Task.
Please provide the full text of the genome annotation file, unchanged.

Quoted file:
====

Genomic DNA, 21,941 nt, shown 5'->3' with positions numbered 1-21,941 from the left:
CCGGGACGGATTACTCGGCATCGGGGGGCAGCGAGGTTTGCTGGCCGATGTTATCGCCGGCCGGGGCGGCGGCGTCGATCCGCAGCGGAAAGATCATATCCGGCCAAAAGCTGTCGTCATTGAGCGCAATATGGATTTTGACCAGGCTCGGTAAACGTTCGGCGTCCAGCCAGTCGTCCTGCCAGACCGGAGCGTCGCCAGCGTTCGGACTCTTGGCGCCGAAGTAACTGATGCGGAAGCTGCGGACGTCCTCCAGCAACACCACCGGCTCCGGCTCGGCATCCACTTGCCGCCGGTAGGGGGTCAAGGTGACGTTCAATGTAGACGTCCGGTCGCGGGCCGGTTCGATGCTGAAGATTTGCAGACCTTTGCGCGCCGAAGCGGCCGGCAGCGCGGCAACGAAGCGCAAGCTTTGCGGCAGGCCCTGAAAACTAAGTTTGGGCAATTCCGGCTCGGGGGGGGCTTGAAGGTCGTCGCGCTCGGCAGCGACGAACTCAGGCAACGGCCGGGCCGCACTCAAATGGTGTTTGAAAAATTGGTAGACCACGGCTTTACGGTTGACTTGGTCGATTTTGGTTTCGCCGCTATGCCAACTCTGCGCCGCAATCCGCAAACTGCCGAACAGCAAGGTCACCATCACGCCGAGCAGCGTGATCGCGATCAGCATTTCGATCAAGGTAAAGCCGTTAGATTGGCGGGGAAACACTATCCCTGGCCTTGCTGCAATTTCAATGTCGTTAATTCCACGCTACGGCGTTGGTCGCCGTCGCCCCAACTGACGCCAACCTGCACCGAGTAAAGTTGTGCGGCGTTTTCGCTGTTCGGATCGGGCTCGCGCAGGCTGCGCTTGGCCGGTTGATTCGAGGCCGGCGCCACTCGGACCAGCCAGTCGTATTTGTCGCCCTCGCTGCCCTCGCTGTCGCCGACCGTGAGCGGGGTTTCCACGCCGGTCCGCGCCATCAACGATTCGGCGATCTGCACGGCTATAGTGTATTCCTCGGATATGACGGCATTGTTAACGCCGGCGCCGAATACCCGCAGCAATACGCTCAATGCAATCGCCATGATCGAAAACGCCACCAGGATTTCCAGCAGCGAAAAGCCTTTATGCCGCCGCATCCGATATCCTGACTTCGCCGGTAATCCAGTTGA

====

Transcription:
Genomic DNA, 21,941 nt, shown 5'->3' with positions numbered 1-21,941 from the left:
CCGGGACGGATTACTCGGCATCGGGGGGCAGCGAGGTTTGCTGGCCGATGTTATCGCCGGCCGGGGCGGCGGCGTCGATCCGCAGCGGAAAGATCATATCCGGCCAAAAGCTGTCGTCATTGAGCGCAATATGGATTTTGACCAGGCTCGGTAAACGTTCGGCGTCCAGCCAGTCGTCCTGCCAGACCGGAGCGTCGCCAGCGTTCGGACTCTTGGCGCCGAAGTAACTGATGCGGAAGCTGCGGACGTCCTCCAGCAACACCACCGGCTCCGGCTCGGCATCCACTTGCCGCCGGTAGGGGGTCAAGGTGACGTTCAATGTAGACGTCCGGTCGCGGGCCGGTTCGATGCTGAAGATTTGCAGACCTTTGCGCGCCGAAGCGGCCGGCAGCGCGGCAACGAAGCGCAAGCTTTGCGGCAGGCCCTGAAAACTAAGTTTGGGCAATTCCGGCTCGGGGGGGGCTTGAAGGTCGTCGCGCTCGGCAGCGACGAACTCAGGCAACGGCCGGGCCGCACTCAAATGGTGTTTGAAAAATTGGTAGACCACGGCTTTACGGTTGACTTGGTCGATTTTGGTTTCGCCGCTATGCCAACTCTGCGCCGCAATCCGCAAACTGCCGAACAGCAAGGTCACCATCACGCCGAGCAGCGTGATCGCGATCAGCATTTCGATCAAGGTAAAGCCGTTAGATTGGCGGGGAAACACTATCCCTGGCCTTGCTGCAATTTCAATGTCGTTAATTCCACGCTACGGCGTTGGTCGCCGTCGCCCCAACTGACGCCAACCTGCACCGAGTAAAGTTGTGCGGCGTTTTCGCTGTTCGGATCGGGCTCGCGCAGGCTGCGCTTGGCCGGTTGATTCGAGGCCGGCGCCACTCGGACCAGCCAGTCGTATTTGTCGCCCTCGCTGCCCTCGCTGTCGCCGACCGTGAGCGGGGTTTCCACGCCGGTCCGCGCCATCAACGATTCGGCGATCTGCACGGCTATAGTGTATTCCTCGGATATGACGGCATTGTTAACGCCGGCGCCGAATACCCGCAGCAATACGCTCAATGCAATCGCCATGATCGAAAACGCCACCAGGATTTCCAGCAGCGAAAAGCCTTTATGCCGCCGCATCCGATATCCTGACTTCGCCGGTAATCCAGTTGA